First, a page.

Navajo Rug with Nightway Chant Whirling Logs


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Weaver Unknown

Navajo textiles woven following the return of the Diné from Bosque Redondo to their homeland retained features of the blankets woven before their incarceration. One of those features was a borderless textile. Wearing blankets did not have borders, nor did earlier floor rugs.

This textile is typical of the early rugs and likely dates to the early 1900s, perhaps to 1910. The white background wool is soft texture and probably from churro sheep raised by the weaver. Each of the snowflake designs is outlined in red. The three patterns nearest the border are dark blue, the adjoining row is a carded white and gray wool surrounding a small hourglass of beige color, and the two in the next row are of the same beige color.

The four Whirling Logs of beige color have legs tipped in dark blue. The single Whirling Log design is a mixture of red and blue. The Whirling Log element, sometimes referred to as a Swastika, needs clarification as it is a design lifted from a Navajo ceremonial sandpainting from the Nightway ceremony.

Whirling Log design

As shown in the sandpainting image, the two cross bars represent logs that the Twin War Gods rode down the river in a twirling manner. The Twin War Gods of the sandpainting were converted to a solid bar on each edge of the logs when the symbol was transferred from a sandpainting to a textile by a weaver. So, the bars of what appears to be a Swastika are actually representatives of the Twin War Gods.

It is realized that this explanation will not overcome the hurt and anger associated with the Swastika, but hopefully it will soften the impact once understood in relation to the Diné people. This symbol was popular throughout the reservation in the early 1900s, but was discontinued in use by the Diné in the early 1930s, likely influenced by traders who explained the current impact of the symbol.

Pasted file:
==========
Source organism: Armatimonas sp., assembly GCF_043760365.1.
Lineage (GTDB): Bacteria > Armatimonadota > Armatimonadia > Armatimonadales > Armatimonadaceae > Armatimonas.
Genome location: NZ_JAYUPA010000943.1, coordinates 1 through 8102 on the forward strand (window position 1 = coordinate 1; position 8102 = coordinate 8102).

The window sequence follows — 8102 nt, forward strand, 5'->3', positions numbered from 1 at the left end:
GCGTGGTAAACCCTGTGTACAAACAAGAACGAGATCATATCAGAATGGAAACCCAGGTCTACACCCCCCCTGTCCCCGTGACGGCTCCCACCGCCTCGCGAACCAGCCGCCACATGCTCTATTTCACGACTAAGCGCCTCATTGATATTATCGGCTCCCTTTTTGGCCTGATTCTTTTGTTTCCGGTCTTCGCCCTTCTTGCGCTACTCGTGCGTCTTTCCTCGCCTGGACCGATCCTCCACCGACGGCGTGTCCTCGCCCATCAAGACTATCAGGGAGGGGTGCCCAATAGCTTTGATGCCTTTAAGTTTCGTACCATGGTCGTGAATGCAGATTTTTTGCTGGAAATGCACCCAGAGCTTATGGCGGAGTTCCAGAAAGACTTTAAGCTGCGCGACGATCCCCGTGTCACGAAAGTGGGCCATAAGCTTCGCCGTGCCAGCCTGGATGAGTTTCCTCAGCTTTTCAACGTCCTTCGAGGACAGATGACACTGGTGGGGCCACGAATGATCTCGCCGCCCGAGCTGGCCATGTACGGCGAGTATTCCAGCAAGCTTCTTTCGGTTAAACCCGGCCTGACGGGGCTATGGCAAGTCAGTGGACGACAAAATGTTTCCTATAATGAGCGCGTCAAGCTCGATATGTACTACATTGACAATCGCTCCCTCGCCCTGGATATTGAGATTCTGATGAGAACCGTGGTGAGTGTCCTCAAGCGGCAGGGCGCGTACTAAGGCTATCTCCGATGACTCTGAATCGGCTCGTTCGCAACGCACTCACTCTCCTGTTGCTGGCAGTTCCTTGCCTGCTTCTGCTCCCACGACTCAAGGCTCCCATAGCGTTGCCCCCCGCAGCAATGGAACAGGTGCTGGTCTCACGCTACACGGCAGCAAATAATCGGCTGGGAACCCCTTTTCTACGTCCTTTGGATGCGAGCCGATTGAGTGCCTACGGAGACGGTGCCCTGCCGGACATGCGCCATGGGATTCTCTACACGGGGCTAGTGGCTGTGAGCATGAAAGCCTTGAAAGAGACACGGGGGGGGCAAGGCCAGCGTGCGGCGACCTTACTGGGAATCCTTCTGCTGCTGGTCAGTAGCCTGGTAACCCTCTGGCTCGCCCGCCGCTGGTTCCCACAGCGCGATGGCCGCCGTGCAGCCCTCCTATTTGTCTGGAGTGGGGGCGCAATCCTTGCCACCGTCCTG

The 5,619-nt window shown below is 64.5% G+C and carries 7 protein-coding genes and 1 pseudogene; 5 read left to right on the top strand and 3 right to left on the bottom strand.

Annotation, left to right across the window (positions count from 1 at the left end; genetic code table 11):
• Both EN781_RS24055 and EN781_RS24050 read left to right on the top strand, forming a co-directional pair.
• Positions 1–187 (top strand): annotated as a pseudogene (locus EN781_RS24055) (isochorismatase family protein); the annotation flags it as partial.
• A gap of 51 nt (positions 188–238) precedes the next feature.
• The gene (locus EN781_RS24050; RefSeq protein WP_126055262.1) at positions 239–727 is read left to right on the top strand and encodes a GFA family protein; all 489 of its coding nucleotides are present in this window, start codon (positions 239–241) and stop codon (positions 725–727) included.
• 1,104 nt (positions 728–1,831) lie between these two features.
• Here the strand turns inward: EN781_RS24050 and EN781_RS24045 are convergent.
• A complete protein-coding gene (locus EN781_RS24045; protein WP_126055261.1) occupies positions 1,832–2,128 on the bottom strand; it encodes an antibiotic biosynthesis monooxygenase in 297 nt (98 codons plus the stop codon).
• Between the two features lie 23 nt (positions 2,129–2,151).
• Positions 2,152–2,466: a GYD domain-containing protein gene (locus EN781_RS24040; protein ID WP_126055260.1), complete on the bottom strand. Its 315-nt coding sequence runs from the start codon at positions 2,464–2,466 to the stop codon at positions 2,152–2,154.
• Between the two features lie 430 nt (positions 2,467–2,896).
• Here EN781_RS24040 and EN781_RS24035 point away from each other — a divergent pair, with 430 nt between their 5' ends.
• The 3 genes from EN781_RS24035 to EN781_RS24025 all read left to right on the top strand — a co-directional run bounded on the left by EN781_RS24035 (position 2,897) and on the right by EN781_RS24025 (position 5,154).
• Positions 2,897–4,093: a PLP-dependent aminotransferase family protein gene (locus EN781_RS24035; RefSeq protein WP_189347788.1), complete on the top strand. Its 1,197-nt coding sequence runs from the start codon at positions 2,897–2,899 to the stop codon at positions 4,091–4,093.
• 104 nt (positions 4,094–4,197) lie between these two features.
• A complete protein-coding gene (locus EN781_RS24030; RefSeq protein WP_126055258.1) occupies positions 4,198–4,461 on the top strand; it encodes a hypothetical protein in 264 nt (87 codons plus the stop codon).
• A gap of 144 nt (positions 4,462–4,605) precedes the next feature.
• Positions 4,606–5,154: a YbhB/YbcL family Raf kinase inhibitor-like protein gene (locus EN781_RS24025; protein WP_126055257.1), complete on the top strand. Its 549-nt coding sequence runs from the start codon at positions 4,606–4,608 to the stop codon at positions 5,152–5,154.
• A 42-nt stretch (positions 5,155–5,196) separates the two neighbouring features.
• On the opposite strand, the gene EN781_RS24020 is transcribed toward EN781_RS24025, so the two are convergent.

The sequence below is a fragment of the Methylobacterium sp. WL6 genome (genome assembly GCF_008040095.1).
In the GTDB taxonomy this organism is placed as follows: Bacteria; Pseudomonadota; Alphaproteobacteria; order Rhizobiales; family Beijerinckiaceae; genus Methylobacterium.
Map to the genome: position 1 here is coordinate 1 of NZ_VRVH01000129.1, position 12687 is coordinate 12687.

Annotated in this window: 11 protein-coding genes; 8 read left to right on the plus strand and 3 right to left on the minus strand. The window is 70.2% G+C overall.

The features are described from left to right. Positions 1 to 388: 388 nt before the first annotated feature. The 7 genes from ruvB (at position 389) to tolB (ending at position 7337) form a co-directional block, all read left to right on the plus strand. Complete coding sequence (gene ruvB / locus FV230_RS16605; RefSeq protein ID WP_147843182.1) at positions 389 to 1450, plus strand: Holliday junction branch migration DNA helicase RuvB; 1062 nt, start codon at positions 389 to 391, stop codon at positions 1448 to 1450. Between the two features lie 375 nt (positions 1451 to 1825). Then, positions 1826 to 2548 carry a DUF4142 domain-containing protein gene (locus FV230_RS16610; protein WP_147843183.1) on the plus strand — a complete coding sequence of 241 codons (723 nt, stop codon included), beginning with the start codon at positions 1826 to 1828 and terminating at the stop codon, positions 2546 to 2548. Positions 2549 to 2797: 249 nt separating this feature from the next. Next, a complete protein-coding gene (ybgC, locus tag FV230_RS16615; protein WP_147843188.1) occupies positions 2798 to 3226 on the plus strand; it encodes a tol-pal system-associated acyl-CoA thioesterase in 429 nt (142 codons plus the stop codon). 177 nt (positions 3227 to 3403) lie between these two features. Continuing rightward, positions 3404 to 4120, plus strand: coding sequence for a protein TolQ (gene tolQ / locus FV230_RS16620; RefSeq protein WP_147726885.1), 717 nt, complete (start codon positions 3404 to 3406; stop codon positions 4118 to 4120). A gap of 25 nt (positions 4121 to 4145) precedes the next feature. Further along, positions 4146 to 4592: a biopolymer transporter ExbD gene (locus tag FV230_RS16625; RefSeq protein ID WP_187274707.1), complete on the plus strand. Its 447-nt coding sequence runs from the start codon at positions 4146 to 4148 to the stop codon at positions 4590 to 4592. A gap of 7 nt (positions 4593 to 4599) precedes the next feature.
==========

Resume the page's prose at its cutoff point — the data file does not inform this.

The red dye is from an aniline source. It is difficult to determine if the dark blue is indigo or an aniline dye. Its richness in color would make one suspect it was indigo dye.

The current owner stitched a strip of cloth at the top of the textile in which to insert a rod so that the rug could be displayed on a wall. The strip of cloth can be removed if one chose to use this on the floor rather than on the wall.

A useful way of remembering which is warp and which is weft is: 'one of them goes from weft to wight'.

Warp and Weft: In weaving, the weft is the term for the yarn, which is drawn through, inserted over-and-under, the lengthwise warp yarns that are held in tension on a frame or loom to create cloth. Warp is the lengthwise or longitudinal thread in a roll, while weft is the transverse thread. The weft is a thread usually made of spun fiber. The original fibers used were wool or cotton. Because the weft does not have to be stretched on a loom in the way that the warp is, it can generally be less strong. The weft is threaded through the warp using a "shuttle." -Wikipedia

Condition: very good condition with one small hand stitched repair and minor edge cord loss.

Provenance: this Navajo Rug with Nightway Chant Whirling Logs is from a Santa Fe resident who purchased it in the early 1970s from Rick Dillingham and Joe Carr when they shared a business in Santa Fe.

Recommended Reading: Rodee, Marian E. One Hundred Years of Navajo Rugs, University of New Mexico Press, Albuquerque

TAGS: textilesNavajo Nation


Weaver Unknown
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